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Halal food marketing: an evaluation of UK halal standards

Awal Fuseini (School of Veterinary Sciences, University of Bristol, Bristol, UK and Agriculture and Horticulture Development Board (AHDB), Kenilworth, UK)
Phil Hadley (Agriculture and Horticulture Development Board (AHDB), Kenilworth, UK)
Toby Knowles (School of Veterinary Science, University of Bristol, Bristol, UK)

Journal of Islamic Marketing

ISSN: 1759-0833

Article publication date: 1 May 2020

Issue publication date: 8 June 2021




Because of the economic significance of the Halal meat market, many food business operators have started trading in Halal meat products. Some businesses rely solely on the services of Halal certification bodies (HCBs) to assure Halal consumers as to the authenticity of Halal meat products. However, the lack of unified national or global Halal standards has resulted in confusion as to what is authentic Halal. This paper aims to survey HCBs in the UK to highlight the major differences between the various Halal standards with regard to Halal meat production.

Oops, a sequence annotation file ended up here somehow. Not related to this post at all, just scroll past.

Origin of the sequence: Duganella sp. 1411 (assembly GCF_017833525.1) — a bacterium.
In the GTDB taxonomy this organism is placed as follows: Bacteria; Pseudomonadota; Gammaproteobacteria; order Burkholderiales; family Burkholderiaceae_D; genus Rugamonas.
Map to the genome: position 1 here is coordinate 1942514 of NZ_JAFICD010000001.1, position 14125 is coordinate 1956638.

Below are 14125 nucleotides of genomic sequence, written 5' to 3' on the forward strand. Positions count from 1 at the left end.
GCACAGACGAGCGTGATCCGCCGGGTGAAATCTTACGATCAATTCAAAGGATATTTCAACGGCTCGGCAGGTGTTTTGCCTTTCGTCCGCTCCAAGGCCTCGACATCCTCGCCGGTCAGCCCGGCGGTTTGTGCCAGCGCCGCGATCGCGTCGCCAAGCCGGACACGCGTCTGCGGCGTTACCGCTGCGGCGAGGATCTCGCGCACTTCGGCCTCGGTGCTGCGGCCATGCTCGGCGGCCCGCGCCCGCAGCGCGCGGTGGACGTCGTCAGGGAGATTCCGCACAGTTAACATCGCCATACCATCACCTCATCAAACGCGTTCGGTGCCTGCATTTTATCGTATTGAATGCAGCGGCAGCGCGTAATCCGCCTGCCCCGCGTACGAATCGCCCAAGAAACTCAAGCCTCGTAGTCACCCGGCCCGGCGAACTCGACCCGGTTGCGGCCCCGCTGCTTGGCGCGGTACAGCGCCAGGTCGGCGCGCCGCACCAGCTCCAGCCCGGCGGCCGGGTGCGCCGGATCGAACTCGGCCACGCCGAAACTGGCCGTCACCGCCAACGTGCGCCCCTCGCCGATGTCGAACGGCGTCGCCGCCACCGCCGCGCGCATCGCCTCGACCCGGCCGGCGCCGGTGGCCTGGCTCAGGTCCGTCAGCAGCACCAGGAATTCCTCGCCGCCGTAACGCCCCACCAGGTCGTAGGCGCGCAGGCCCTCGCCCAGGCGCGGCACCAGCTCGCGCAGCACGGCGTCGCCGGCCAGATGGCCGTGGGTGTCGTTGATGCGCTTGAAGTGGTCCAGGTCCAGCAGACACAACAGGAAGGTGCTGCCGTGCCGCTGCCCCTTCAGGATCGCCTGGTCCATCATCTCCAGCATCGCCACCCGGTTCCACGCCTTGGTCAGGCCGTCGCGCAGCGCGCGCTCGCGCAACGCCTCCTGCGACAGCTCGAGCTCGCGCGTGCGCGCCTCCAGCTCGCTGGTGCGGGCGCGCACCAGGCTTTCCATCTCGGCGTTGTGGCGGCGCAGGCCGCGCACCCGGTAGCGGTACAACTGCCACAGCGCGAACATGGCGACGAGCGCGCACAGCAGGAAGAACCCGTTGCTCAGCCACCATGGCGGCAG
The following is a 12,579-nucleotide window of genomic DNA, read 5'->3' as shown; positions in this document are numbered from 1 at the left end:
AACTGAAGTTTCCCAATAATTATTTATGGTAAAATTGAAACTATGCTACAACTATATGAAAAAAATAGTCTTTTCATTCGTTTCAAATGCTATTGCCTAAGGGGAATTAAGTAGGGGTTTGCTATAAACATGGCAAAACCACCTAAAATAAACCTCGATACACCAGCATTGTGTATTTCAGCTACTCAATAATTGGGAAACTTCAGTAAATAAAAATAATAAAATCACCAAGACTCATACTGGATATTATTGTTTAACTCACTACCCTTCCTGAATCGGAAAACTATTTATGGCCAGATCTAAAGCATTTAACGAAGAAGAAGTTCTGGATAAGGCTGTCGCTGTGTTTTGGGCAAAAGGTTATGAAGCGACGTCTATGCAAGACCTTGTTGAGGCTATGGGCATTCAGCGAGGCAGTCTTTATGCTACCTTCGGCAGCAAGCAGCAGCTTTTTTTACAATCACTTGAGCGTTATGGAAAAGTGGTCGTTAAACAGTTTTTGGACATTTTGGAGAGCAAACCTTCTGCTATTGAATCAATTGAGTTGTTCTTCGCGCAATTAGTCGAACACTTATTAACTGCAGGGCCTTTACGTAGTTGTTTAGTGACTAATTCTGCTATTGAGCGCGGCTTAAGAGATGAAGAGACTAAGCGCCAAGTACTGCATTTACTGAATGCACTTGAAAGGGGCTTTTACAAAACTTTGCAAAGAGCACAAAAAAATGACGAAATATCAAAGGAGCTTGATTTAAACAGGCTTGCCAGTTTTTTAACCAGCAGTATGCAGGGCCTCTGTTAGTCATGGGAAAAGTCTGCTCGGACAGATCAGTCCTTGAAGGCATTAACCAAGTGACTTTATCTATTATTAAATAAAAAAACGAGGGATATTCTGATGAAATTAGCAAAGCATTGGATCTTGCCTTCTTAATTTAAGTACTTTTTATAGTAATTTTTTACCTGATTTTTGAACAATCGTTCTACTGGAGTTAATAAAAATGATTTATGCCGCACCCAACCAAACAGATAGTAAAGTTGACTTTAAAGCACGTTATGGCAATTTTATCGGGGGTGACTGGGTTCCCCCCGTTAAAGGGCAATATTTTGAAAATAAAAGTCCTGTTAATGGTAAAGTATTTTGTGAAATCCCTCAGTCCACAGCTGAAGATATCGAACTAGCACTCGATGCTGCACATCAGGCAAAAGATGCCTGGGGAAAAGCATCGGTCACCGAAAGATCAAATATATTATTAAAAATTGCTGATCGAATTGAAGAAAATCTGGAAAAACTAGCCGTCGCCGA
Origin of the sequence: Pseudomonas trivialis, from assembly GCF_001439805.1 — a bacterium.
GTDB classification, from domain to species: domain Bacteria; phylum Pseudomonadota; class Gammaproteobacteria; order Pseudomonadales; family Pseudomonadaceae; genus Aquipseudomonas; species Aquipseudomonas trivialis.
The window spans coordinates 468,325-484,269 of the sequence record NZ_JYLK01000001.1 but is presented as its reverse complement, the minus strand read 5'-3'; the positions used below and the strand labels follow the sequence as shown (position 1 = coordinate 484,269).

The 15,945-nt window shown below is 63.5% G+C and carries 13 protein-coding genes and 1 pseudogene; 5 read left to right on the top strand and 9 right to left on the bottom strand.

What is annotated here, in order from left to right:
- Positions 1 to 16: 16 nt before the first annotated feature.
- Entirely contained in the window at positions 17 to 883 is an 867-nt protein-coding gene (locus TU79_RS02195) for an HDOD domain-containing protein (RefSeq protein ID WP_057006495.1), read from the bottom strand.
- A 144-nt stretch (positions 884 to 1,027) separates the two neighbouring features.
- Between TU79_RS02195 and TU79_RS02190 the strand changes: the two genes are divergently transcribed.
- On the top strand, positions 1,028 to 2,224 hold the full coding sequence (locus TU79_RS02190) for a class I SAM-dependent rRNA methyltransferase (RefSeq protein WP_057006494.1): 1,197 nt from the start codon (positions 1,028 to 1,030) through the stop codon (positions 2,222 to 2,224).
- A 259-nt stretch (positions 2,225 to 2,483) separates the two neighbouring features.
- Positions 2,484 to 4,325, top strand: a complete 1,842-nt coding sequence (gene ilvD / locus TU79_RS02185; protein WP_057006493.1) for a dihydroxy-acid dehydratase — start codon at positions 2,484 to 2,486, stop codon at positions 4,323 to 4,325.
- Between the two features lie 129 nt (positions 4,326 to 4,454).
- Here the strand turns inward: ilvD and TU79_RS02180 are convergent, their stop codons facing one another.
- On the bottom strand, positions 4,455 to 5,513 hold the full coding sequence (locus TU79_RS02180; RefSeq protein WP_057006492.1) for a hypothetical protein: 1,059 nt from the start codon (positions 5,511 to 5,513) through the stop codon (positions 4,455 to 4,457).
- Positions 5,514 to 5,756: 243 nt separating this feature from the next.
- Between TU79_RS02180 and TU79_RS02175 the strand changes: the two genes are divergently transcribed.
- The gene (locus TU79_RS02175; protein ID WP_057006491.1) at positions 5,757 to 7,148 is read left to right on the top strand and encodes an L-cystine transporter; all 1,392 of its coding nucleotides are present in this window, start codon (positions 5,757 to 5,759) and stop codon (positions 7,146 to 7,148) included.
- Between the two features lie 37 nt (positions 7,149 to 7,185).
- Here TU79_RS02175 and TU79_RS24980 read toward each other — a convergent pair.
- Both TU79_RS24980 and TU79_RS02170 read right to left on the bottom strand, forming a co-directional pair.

Out of 15 HCBs that the authors contacted, 9 agreed to participate in the study. Respondents were asked to indicate what slaughter practices are acceptable according to their standard and further indicate if their respective organisations carried out speciation testing to detect the presence of foreign deoxyribonucleic acid in certified Halal products.


All nine certifiers indicated that they owned and operated according to a written Halal standard. The majority of certifiers indicated that they accepted pre-slaughter stunning if the stunning did not result in the death of animals prior to exsanguination, a Muslim should perform the slaughter and a short prayer must be recited and only manual (by hand) slaughter is acceptable.

Research limitations/implications

The findings give an insight into acceptable and prohibited procedures during Halal meat production in the UK. Abattoir operators, meat processors and retailers can use this as a guide when selecting suitable Halal certifiers for their businesses.


The study reveals that there are a number of HCBs in the UK who are all operating according to the different interpretation of the Halal dietary laws. The paper further highlights the different slaughter procedures that are acceptable and prohibited to different certifiers.



Conflict of interest: The authors declare no conflict of interest.


Fuseini, A., Hadley, P. and Knowles, T. (2021), "Halal food marketing: an evaluation of UK halal standards", Journal of Islamic Marketing, Vol. 12 No. 5, pp. 977-991.



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